GARY W. GILPIN AND ANN C. GILPIN, PLAINTIFFS–RESPONDENTS -APPELLANTS, v. OSWEGO BUILDERS, INC., HOWARD D. OLINSKY AND OSLAW, INC., DEFENDANTS–APPELLANTS -RESPONDENTS.
MEMORANDUM AND ORDER
Appeal and cross appeal from an order of the Supreme Court, Oswego County (James W. McCarthy, J.), entered April 7, 2010. The order, among other things, denied in part the motion of defendants for partial summary judgment and denied the cross motion of plaintiffs for partial summary judgment.
Defendants moved for partial summary judgment seeking to dismiss all claims against defendant Howard D. Olinsky, the president of Oswego Builders, as well as the claim for breach of warranty with respect to mold. Defendants contended that the “assertion of claims against Defendant Olinsky personally is little more than an improper effort to restructure the transaction to insert [him] as an additional party to the Contract.” Plaintiffs cross-moved for partial summary judgment with respect to their second cause of action, for fraudulent misrepresentation, and for dismissal of defendants' counterclaim. With respect to defendants' motion, Supreme Court denied that part with respect to Olinsky and granted that part for partial summary judgment dismissing the breach of warranty claim with respect to mold. With respect to plaintiffs' cross motion, the court denied the cross motion in its entirety and instead granted summary judgment in defendants' favor dismissing the second cause of action, for fraudulent misrepresentation, and in addition granted judgment to defendants on their counterclaim.
We agree with plaintiffs on their cross appeal that the court erred in granting that part of defendants' motion for partial summary judgment dismissing their breach of warranty claim with respect to mold. The “ ‘interpretation of an unambiguous contract provision is a function for the court, and matters extrinsic to the agreement may not be considered when the intent of the parties can be gleaned from the face of the instrument’ “ (Chimart Assoc. v. Paul, 66 N.Y.2d 570, 572–573; see generally Abramo v. HealthNow N.Y., Inc., 23 AD3d 986, 987, lv denied 6 NY3d 714). In determining whether a contract is ambiguous, the court first must determine whether the contract “on its face is reasonably susceptible of more than one interpretation” (Chimart Assoc., 66 N.Y.2d at 573; see St. Mary v Paul Smith's Coll. of Arts & Sciences, 247 A.D.2d 859). It is well settled that, “[i]f there is ambiguity in the terminology used ․ and determination of the intent of the parties depends on the credibility of extrinsic evidence or on a choice among reasonable inferences to be drawn from extrinsic evidence, then such determination is to be made by the jury ․ On the other hand, if the equivocality must be resolved wholly without reference to extrinsic evidence the issue is to be determined as a question of law for the court” (Hartford Acc. & Indem. Co. v. Wesolowski, 33 N.Y.2d 169, 172).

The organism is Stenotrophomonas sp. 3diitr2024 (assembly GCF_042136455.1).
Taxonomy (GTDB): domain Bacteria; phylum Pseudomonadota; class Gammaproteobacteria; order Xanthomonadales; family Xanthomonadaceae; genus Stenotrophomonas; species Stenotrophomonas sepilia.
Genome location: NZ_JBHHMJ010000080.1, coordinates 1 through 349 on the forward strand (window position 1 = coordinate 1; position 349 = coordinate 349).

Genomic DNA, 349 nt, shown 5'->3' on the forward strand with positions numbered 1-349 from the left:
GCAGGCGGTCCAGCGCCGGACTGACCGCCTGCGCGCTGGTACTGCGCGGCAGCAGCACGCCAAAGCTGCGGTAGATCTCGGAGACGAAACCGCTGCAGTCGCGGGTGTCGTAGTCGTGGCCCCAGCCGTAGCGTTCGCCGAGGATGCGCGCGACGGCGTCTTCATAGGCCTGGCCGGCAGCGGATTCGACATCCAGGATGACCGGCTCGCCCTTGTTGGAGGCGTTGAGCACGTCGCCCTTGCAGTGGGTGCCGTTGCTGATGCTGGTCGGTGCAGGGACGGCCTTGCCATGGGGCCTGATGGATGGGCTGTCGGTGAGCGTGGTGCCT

Finally, the court also erred in granting judgment to defendants with respect to their counterclaim pursuant to CPLR 3212(b) when in fact plaintiffs had cross-moved to dismiss the counterclaim. It is well settled that the doctrine of unclean hands may bar recovery where a party seeking such recovery “is guilty of immoral, unconscionable conduct” (National Distillers & Chem. Corp. v Seyopp Corp., 17 N.Y.2d 12, 15). A party “seeking equity must do equity, i.e., he [or she] must come into court with clean hands” (Pecorella v. Greater Buffalo Press, 107 A.D.2d 1064, 1065). Here, the restrictive covenants provide, inter alia, that “[t]he premises shall be used exclusively for single family dwelling purposes and shall not be used or maintained as rental property.” Olinsky testified at his deposition, however, that he rented 4 Jordan Way, a house also subject to the restrictive covenants alleged by defendants in their counterclaim to have been violated by plaintiffs. Olinsky therefore was also in violation of the restrictive covenants and was without “clean hands” (Pecorella, 107 A.D.2d at 1065; see Kaufman v. Kehler, 25 AD3d 765). Thus, we additionally modify the order accordingly.
We have considered defendants' contention on their appeal, i.e., that the breach of warranty claim against Olinsky should be dismissed, and conclude that it is without merit.
Patricia L. Morgan
Clerk of the Court